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Thursday, September 20, 2012

The Fingers of Death

Dead Rose by Jiri Hodan


Death first brushed
His bony fingers
Through my world
When I was a child,
Leaving a vague sense of sadness
In a girl too young
to comprehend such finality.
As I grew older,
Those bony fingers
Touched my life again,
My grief intermingling
With teenage angst.
These days the fingers of death
Have me firmly in their grasp,
Plucking away loved ones
With unrelenting impunity,
An insidious caress
That continues to tighten
And one day will reduce me
To little more than dust.


~~~ This poem was written for a prompt from Poetic Bloomings for their poetic memoir series, this time asking us to write about the our first experience with death.

2 comments:

Susan said...

"Death first brushed
His bony fingers
Through my world"

A totally effective personification and suggested metaphor that your world is a head of hair. Gosh. Mortality to me is a blessing, but that may be because I am only 2/3 of the way there.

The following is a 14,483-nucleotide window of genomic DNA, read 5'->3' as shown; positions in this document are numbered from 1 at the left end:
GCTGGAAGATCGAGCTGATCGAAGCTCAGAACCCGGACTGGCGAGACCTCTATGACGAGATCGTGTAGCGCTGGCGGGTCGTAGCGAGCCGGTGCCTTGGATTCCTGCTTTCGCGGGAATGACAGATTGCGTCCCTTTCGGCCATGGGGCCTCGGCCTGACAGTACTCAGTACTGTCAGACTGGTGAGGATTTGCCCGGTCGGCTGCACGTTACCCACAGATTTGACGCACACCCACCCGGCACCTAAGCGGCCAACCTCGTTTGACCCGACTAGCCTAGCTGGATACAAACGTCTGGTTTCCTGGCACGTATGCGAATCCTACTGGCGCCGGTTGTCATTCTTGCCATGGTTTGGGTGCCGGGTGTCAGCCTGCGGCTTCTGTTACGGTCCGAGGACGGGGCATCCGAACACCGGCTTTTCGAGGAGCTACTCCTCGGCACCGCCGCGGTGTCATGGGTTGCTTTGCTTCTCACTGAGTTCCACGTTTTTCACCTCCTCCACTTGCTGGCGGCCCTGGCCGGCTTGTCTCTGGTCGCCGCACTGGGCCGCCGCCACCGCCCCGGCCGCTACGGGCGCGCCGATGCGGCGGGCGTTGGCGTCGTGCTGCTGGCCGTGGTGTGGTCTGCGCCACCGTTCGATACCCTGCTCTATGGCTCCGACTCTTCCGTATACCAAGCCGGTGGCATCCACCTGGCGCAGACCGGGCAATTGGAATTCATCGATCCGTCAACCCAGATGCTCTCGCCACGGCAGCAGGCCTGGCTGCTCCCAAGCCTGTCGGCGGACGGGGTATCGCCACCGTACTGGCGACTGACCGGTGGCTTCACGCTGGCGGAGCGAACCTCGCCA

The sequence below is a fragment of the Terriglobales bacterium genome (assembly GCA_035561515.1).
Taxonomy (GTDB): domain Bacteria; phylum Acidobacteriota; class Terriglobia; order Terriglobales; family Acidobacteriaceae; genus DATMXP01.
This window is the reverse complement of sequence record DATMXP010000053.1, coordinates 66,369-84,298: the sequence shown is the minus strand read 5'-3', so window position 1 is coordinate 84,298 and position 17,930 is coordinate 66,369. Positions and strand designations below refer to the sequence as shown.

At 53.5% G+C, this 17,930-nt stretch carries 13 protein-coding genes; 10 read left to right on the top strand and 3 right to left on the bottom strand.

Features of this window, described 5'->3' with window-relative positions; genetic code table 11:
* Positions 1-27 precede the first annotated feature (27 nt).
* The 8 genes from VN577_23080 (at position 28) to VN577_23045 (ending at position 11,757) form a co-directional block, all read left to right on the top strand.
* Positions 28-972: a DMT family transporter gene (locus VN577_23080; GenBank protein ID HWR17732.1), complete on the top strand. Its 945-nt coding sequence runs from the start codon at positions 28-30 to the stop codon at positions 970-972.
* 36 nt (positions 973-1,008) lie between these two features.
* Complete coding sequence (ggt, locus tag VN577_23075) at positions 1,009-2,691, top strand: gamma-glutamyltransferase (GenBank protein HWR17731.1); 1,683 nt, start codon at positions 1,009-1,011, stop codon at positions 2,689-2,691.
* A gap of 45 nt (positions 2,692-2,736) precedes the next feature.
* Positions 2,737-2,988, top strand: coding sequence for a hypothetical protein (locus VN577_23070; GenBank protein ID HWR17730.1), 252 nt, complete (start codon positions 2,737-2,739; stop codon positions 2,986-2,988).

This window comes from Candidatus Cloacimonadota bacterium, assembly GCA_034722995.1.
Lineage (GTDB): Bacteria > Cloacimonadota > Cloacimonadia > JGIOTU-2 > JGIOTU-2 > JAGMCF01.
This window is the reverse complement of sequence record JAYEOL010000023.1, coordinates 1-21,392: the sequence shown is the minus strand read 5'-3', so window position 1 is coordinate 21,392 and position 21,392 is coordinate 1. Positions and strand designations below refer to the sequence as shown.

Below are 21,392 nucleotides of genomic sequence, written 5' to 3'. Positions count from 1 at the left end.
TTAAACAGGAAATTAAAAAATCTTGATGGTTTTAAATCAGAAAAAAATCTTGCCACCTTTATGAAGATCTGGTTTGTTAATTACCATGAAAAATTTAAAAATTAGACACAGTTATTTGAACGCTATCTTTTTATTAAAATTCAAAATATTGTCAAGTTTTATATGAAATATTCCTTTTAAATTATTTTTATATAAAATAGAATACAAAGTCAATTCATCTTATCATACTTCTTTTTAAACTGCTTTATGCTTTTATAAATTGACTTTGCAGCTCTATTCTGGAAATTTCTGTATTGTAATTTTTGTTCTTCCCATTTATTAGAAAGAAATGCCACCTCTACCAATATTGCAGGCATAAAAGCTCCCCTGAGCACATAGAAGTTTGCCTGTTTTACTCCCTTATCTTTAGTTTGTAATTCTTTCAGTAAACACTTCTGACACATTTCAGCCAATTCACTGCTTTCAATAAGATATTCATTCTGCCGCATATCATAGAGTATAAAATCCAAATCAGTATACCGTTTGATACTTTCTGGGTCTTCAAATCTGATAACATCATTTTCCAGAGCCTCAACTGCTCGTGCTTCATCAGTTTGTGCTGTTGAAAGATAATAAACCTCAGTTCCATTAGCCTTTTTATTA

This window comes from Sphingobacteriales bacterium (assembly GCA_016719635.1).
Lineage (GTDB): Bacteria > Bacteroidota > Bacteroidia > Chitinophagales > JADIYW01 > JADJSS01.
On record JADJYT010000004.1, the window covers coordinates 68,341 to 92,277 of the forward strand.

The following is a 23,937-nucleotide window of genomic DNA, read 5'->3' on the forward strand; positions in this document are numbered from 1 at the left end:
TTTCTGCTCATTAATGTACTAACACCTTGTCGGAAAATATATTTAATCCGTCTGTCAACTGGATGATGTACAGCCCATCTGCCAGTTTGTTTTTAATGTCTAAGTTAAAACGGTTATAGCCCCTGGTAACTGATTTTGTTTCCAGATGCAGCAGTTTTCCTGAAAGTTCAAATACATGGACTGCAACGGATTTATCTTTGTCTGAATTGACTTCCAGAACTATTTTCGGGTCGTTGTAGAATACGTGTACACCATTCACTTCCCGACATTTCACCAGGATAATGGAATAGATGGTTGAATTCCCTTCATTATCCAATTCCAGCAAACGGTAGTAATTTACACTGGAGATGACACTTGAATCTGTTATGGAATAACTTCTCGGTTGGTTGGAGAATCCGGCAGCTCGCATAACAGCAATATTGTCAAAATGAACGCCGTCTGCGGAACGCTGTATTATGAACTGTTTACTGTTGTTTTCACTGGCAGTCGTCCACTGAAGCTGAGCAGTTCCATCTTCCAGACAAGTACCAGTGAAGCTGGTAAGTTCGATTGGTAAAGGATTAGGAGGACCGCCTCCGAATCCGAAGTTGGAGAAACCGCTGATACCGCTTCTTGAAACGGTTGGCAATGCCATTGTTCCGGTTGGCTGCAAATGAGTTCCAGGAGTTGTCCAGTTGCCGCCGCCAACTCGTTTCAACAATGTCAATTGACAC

"An insidious caress
That continues to tighten"

This is sobering. Very. When I think I would prefer a quick death
I also think of how Doug left me with a massive heart attack. No. I want to prepare, to leave with dignity.

Mary said...

Yes, as we grow older, death definitely seems to make many more visits to our surroundings. And..one day...will knock on each of our doors. Death plays no favorites.